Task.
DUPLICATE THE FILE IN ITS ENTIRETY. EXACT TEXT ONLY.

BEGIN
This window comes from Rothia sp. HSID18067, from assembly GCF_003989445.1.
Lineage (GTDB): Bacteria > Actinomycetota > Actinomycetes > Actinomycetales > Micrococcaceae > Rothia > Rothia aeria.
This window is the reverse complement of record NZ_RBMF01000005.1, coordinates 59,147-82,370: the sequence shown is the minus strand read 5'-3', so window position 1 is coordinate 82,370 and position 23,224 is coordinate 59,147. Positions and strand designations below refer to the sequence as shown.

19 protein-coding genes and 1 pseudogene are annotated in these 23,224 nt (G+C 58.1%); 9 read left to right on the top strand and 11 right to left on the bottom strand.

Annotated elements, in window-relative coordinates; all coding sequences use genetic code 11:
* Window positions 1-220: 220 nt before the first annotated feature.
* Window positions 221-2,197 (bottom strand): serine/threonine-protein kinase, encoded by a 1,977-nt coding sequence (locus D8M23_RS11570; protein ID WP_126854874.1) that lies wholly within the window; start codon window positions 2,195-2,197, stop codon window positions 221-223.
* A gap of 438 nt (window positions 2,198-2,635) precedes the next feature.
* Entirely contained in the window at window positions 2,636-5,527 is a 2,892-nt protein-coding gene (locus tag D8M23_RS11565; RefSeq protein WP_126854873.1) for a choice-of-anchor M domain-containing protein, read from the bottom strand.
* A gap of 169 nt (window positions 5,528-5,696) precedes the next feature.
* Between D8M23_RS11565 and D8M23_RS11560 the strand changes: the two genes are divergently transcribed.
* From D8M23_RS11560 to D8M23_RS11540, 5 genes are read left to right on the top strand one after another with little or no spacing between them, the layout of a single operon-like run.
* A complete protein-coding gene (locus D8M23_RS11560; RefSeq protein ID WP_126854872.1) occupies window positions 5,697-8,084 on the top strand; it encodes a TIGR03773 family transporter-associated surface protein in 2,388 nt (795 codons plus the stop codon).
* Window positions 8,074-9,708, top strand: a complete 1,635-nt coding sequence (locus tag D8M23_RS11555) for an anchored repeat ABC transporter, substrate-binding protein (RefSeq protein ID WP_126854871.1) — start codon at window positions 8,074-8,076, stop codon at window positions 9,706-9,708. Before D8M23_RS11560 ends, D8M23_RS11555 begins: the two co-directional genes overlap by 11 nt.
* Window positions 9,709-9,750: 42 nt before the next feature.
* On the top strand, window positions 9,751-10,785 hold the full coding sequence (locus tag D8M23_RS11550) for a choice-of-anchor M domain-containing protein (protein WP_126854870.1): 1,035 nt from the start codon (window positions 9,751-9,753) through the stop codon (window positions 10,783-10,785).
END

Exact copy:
This window comes from Rothia sp. HSID18067, from assembly GCF_003989445.1.
Lineage (GTDB): Bacteria > Actinomycetota > Actinomycetes > Actinomycetales > Micrococcaceae > Rothia > Rothia aeria.
This window is the reverse complement of record NZ_RBMF01000005.1, coordinates 59,147-82,370: the sequence shown is the minus strand read 5'-3', so window position 1 is coordinate 82,370 and position 23,224 is coordinate 59,147. Positions and strand designations below refer to the sequence as shown.

19 protein-coding genes and 1 pseudogene are annotated in these 23,224 nt (G+C 58.1%); 9 read left to right on the top strand and 11 right to left on the bottom strand.

Annotated elements, in window-relative coordinates; all coding sequences use genetic code 11:
* Window positions 1-220: 220 nt before the first annotated feature.
* Window positions 221-2,197 (bottom strand): serine/threonine-protein kinase, encoded by a 1,977-nt coding sequence (locus D8M23_RS11570; protein ID WP_126854874.1) that lies wholly within the window; start codon window positions 2,195-2,197, stop codon window positions 221-223.
* A gap of 438 nt (window positions 2,198-2,635) precedes the next feature.
* Entirely contained in the window at window positions 2,636-5,527 is a 2,892-nt protein-coding gene (locus tag D8M23_RS11565; RefSeq protein WP_126854873.1) for a choice-of-anchor M domain-containing protein, read from the bottom strand.
* A gap of 169 nt (window positions 5,528-5,696) precedes the next feature.
* Between D8M23_RS11565 and D8M23_RS11560 the strand changes: the two genes are divergently transcribed.
* From D8M23_RS11560 to D8M23_RS11540, 5 genes are read left to right on the top strand one after another with little or no spacing between them, the layout of a single operon-like run.
* A complete protein-coding gene (locus D8M23_RS11560; RefSeq protein ID WP_126854872.1) occupies window positions 5,697-8,084 on the top strand; it encodes a TIGR03773 family transporter-associated surface protein in 2,388 nt (795 codons plus the stop codon).
* Window positions 8,074-9,708, top strand: a complete 1,635-nt coding sequence (locus tag D8M23_RS11555) for an anchored repeat ABC transporter, substrate-binding protein (RefSeq protein ID WP_126854871.1) — start codon at window positions 8,074-8,076, stop codon at window positions 9,706-9,708. Before D8M23_RS11560 ends, D8M23_RS11555 begins: the two co-directional genes overlap by 11 nt.
* Window positions 9,709-9,750: 42 nt before the next feature.
* On the top strand, window positions 9,751-10,785 hold the full coding sequence (locus tag D8M23_RS11550) for a choice-of-anchor M domain-containing protein (protein WP_126854870.1): 1,035 nt from the start codon (window positions 9,751-9,753) through the stop codon (window positions 10,783-10,785).